In this podcast, Nico and Darren claim that retail products dismiss the measurement of personal outcomes. They want to measure “gross performance” as if DC savers were in DB schemes. This alternative agenda is akin to that of the Pharisees and Sadducees , the keepers of arcane wisdom. DB is not DC and it deserves a different means of measurement of risks individual savers are taking. VFM cannot be measured by the mumbo-jumbo of DB analytics
The VFM framework does not measure the quality of governance
Nico and Darren believe that the key to good performance is good governance which is one of the reasons that institutional approaches (workplace pensions) will always provide better value for our money. Try telling that to savers who have suffered the appalling performance of NOW pensions over more than 10 years.
The “institutional approach” is a euphemism for “top down” measurement which focuses not on the member experience or the member outcome but on governance . Historically measured by TPR’s 31 characteristics of a good DC scheme, the assumption is that where good governance is evident, good outcomes will follow.
Attributing VFM to the way that a scheme is governed suits Trustees, IGCs and regulators but it is meaningless to employers and savers who are interested in their and their employees money. That is why the DWP consultation devotes three line to governance which is dismissed as a means to measure value.
The VFM framework mentions “outcomes” 67 times, entirely in relation to what savers get. Chapter four of the consultation does indeed explore up to 3200 measures for “net performance” but in truth, the only measure people are interested in is how their money has done relative to the average saver. The only thing that an employer is interested in is how the staff’s money has done relative to others. Nobody but those in the temple are interested in “pick and mix” assessments of performance tables delivered from on-high.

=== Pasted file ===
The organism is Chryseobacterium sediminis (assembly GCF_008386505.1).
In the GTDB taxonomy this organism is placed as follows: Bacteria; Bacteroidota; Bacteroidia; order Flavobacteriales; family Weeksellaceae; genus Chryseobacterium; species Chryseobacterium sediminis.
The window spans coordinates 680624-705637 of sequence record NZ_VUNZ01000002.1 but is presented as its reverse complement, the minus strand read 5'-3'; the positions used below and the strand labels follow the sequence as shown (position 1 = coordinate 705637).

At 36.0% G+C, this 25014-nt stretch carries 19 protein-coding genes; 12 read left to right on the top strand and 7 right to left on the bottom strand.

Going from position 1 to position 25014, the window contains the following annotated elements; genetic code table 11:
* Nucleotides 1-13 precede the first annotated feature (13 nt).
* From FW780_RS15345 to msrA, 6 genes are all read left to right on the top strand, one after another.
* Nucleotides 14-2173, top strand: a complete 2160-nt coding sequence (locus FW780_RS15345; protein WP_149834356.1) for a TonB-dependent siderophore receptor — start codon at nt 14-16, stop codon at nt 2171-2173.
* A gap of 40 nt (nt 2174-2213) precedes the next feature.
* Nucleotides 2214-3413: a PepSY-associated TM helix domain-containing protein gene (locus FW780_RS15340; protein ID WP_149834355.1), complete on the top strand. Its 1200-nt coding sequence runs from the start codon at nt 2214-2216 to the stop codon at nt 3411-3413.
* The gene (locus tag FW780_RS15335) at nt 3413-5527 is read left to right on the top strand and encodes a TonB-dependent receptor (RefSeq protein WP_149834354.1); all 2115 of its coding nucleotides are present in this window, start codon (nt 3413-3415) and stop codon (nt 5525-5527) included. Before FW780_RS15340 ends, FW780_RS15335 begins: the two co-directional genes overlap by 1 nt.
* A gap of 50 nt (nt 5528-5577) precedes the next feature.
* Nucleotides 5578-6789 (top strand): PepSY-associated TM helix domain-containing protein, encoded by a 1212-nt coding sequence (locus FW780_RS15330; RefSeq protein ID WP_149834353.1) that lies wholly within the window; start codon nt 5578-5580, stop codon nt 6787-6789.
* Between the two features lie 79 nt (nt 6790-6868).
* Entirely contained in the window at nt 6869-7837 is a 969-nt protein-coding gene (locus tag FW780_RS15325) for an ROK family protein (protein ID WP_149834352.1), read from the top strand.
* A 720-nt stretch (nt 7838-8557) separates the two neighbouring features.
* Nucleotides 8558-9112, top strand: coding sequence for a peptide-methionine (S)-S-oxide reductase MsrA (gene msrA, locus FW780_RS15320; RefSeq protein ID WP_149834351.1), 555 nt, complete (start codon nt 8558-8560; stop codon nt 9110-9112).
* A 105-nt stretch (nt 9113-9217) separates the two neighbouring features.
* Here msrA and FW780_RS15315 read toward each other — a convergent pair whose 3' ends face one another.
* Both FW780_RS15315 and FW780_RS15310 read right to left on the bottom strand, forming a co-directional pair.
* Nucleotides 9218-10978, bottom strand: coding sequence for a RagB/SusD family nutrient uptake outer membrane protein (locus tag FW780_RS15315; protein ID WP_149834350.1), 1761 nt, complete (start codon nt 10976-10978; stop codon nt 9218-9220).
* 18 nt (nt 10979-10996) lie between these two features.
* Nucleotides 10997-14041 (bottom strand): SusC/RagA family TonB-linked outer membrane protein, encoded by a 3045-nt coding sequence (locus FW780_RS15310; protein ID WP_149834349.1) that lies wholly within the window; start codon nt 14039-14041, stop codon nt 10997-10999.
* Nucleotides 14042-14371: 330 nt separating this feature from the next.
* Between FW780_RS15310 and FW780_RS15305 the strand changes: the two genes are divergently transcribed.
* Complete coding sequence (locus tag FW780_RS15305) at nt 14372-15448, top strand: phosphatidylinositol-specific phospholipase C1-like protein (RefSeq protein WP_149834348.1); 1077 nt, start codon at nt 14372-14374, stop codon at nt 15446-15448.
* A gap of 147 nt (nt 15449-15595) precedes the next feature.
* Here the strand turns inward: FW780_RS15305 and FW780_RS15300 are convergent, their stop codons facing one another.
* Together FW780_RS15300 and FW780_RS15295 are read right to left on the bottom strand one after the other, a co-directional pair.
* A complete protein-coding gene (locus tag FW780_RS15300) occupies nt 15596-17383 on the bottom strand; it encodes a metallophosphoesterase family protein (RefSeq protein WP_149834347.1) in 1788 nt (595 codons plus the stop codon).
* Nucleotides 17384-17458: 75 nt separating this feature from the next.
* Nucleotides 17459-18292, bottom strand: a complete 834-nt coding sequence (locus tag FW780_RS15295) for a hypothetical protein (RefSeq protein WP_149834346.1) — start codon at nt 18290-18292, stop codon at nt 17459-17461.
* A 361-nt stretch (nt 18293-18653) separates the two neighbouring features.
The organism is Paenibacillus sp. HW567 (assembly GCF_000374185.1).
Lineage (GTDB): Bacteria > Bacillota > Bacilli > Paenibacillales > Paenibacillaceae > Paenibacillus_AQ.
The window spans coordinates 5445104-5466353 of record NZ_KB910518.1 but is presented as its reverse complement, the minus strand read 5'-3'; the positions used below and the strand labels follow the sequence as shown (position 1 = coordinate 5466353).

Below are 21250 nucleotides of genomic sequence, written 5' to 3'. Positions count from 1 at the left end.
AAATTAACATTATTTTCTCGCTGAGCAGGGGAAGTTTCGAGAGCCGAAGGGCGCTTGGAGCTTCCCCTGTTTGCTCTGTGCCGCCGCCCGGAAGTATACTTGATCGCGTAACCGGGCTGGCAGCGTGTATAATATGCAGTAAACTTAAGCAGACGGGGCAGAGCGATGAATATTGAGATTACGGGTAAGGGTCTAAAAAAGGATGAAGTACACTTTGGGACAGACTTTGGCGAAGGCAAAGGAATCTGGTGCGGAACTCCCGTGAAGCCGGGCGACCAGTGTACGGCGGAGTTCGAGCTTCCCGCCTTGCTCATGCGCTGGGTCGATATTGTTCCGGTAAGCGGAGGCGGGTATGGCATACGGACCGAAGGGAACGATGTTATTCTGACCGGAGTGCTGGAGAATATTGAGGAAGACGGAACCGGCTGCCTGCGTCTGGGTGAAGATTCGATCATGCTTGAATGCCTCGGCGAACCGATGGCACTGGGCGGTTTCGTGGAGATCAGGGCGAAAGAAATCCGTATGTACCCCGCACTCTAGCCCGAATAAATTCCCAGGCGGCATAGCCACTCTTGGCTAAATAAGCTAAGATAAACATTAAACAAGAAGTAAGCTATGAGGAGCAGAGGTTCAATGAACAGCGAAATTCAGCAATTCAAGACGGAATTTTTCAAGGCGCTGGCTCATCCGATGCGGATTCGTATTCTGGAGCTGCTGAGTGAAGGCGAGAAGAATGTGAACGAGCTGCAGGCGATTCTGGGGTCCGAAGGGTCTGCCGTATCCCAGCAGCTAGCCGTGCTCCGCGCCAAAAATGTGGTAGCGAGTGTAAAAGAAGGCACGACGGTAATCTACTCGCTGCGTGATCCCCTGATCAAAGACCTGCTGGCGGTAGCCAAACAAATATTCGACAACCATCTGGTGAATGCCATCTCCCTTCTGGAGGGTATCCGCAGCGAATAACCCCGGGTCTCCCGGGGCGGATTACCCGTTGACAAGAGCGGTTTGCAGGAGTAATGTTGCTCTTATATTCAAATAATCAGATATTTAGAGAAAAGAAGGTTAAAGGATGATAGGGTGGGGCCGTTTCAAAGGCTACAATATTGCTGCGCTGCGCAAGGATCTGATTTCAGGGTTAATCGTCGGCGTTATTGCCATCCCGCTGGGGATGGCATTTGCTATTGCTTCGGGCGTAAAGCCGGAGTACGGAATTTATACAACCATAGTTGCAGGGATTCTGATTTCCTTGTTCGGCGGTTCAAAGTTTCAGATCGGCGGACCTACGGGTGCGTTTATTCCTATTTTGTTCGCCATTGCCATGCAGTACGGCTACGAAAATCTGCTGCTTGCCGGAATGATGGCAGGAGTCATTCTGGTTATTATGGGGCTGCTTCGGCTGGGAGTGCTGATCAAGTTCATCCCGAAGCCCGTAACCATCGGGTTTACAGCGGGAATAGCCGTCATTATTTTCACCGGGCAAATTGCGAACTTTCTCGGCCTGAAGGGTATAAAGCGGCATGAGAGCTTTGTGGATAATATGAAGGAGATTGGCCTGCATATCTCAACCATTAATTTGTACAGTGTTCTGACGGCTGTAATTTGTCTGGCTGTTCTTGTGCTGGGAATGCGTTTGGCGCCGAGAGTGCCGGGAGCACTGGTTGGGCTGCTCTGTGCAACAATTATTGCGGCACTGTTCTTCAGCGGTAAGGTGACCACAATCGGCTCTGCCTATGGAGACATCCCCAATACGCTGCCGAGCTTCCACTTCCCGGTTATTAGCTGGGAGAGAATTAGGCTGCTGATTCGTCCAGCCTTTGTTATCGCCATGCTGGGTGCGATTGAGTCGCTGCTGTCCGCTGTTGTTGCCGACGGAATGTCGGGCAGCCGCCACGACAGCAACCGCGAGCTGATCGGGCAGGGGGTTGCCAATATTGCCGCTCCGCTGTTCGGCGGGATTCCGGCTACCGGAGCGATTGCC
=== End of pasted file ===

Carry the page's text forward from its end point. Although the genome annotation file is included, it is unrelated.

The DWP understand this. This is why I have repeatedly said that the consultation is 95% right. The 5% that is wrong is in residual thinking based on outdated “top-down” metrics , a left-over of DB reporting and the actuarial hegemony of performance measurement.
VFM is not about what the pension industry gets paid but about what gets paid to savers
This consultation is not about how the pension industry gets paid but about how and what savers get paid. But that is not Nico’s and Darren’s agenda. At one point, when discussing what asset managers actually get paid by workplace pension providers, Darren says he feels sorry for fund managers who get such a small slice of the AMC.
Fund managers are not charitable institutions, if it costs them 2bps and they are paid 3ps, they are working to 50% margins. The purpose of the VFM framework is not to benchmark the fees paid by providers for asset management (Chris Sier and ClearGlass do this brilliantly) it is to measure whether savers get value for their money.
Value for money is not too hard for ordinary people to understand
Saying – once more – that VFM is too hard for ordinary people (like the 1.2m employers with workplace pensions who aren’t expert) to work out, means that extraordinary people, like trustees, IGCs and their advisers are allowed to make up the measures and everyone else has to fall in line with their views – which are invariably that VFM is being achieved or will be by the time the saver gets to take his/her money.
Nico and Darren’s VFM framework has no future. It is a continuation of the failure of the past ten years. It is transparently self-serving and while it will play well to those who provide governance and consultancy to large occupational schemes- it does not wash with me. Nor I suspect will it wash with the DWP, FCA or TPR.
You can listen to this thirteenth “special” podcast here